Cheating On Your Church
A substantial taste:
There are some legitimate reasons to leave a church once you join as a member . . . But they are few in number. And most reasons people leave amount to nothing more than ecclesial adultery. When you promise fidelity to both Jesus and a congregation of his disciples and then break that promise over matters as simple as boredom with worship or frustration with a committee, you are running out on the bride of Christ. It's cheating on your church, folks . . .
There is, of course, an underlying reason why people instinctively think that seeking out a church that meets all their felt needs is a God-given right. And it has to do with consumerism and the aforementioned market economy. Most Americans simply cannot conceive of the idea of not being able to choose their church the way they do their cell phone plan or where they'll get tonight's take-out. But think about what that mindset does to the Bride of Christ: it turns her into a cheap prostitute, who peddles her wares on street corners in the hopes that you'll condescend to choose her over all her similarly cheap competitors.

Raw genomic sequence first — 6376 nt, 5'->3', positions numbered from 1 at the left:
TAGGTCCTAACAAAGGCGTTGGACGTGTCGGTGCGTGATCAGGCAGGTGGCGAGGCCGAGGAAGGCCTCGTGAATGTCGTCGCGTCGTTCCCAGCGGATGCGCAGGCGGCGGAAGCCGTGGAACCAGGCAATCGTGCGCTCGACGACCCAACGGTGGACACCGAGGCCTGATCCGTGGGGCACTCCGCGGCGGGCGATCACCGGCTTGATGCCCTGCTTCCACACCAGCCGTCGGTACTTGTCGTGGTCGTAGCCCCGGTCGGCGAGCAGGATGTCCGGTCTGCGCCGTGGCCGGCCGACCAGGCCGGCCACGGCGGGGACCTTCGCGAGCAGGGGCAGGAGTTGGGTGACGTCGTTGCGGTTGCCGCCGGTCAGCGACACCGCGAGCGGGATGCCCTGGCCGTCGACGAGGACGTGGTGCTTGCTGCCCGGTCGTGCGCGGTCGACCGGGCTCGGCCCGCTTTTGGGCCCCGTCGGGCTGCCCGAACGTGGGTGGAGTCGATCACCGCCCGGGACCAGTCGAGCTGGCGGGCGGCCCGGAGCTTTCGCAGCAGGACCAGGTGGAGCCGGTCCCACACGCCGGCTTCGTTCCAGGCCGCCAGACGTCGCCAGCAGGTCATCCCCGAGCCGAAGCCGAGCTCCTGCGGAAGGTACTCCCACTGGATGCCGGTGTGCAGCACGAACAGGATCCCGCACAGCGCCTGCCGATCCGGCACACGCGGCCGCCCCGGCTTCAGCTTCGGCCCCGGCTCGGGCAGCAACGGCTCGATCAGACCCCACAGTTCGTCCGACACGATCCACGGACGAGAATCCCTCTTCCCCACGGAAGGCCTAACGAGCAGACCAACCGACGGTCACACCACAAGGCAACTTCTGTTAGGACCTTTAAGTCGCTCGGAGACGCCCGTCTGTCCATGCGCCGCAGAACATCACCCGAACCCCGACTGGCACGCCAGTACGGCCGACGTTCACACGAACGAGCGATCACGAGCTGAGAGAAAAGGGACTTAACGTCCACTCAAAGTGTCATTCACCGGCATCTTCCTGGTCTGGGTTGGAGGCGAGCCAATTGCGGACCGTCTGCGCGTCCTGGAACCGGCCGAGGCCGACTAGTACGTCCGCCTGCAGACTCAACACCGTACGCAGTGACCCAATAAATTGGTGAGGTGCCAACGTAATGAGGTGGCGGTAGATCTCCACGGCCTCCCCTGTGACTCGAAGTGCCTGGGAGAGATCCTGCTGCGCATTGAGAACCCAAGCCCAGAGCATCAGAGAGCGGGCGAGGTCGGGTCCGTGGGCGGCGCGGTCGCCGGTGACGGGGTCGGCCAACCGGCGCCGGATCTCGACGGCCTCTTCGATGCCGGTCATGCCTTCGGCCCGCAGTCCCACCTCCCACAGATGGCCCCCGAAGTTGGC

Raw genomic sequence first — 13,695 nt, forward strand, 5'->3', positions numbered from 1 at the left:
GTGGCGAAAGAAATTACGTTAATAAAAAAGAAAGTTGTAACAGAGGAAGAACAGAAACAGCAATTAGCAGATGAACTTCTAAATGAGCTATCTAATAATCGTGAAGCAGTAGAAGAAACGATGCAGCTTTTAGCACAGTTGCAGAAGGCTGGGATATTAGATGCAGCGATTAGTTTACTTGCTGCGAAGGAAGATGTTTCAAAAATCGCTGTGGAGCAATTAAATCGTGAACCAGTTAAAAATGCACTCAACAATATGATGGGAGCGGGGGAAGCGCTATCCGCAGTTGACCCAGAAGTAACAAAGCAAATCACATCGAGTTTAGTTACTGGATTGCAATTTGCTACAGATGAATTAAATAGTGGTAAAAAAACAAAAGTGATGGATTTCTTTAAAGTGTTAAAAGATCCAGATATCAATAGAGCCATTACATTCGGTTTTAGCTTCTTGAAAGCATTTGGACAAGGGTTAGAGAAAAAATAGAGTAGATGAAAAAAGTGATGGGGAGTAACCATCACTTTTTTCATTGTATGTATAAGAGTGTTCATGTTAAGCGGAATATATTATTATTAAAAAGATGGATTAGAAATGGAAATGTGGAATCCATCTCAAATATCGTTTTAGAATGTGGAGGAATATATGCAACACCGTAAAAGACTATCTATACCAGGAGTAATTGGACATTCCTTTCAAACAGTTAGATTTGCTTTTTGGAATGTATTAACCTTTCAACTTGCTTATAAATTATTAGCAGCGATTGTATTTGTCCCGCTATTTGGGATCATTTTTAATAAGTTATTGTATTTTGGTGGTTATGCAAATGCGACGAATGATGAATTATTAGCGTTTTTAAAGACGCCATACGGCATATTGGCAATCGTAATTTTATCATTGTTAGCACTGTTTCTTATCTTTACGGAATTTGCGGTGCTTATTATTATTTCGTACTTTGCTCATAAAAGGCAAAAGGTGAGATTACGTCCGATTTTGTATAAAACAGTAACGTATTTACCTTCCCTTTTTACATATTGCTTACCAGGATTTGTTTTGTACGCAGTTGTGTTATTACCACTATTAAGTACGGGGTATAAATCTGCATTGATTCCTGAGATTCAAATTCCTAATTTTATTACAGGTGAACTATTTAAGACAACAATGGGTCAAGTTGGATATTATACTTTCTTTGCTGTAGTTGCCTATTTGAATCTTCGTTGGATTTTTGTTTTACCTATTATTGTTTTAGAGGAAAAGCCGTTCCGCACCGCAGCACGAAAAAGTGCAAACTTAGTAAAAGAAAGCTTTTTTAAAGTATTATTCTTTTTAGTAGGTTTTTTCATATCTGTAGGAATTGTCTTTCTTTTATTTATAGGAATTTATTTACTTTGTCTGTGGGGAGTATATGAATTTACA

If you want to do something truly radical for Jesus (and 'radical' is a relative term in our historically weak era), commit to his bride the way you did to your own bride or groom on your wedding day. Stay with her through thick and thin. Help your fellow brothers and sisters there to grow in discipleship. And whenever you get mad at some perceived slight in your church, realize that you are committed to that community in such a way that you are called to reconciliation rather than self-chosen alienation.
Spot flippin' on.
(HT: Matthew Johnson at the BHT)